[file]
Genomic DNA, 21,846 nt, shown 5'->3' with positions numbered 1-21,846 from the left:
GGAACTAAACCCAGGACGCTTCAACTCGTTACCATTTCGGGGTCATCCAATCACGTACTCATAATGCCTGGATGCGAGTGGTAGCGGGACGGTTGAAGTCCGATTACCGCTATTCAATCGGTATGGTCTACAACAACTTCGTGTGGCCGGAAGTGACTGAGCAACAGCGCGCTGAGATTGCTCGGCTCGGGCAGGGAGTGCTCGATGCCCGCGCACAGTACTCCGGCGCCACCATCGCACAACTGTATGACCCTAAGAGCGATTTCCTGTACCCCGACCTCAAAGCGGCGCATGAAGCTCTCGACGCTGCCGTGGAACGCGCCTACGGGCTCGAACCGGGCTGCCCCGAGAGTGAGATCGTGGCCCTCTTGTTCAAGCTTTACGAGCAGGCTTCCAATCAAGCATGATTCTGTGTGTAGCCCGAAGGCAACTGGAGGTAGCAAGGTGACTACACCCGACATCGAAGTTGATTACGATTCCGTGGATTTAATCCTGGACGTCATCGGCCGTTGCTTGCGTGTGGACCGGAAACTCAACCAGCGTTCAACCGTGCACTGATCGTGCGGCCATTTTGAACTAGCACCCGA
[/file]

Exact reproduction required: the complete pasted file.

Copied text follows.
Genomic DNA, 21,846 nt, shown 5'->3' with positions numbered 1-21,846 from the left:
GGAACTAAACCCAGGACGCTTCAACTCGTTACCATTTCGGGGTCATCCAATCACGTACTCATAATGCCTGGATGCGAGTGGTAGCGGGACGGTTGAAGTCCGATTACCGCTATTCAATCGGTATGGTCTACAACAACTTCGTGTGGCCGGAAGTGACTGAGCAACAGCGCGCTGAGATTGCTCGGCTCGGGCAGGGAGTGCTCGATGCCCGCGCACAGTACTCCGGCGCCACCATCGCACAACTGTATGACCCTAAGAGCGATTTCCTGTACCCCGACCTCAAAGCGGCGCATGAAGCTCTCGACGCTGCCGTGGAACGCGCCTACGGGCTCGAACCGGGCTGCCCCGAGAGTGAGATCGTGGCCCTCTTGTTCAAGCTTTACGAGCAGGCTTCCAATCAAGCATGATTCTGTGTGTAGCCCGAAGGCAACTGGAGGTAGCAAGGTGACTACACCCGACATCGAAGTTGATTACGATTCCGTGGATTTAATCCTGGACGTCATCGGCCGTTGCTTGCGTGTGGACCGGAAACTCAACCAGCGTTCAACCGTGCACTGATCGTGCGGCCATTTTGAACTAGCACCCGA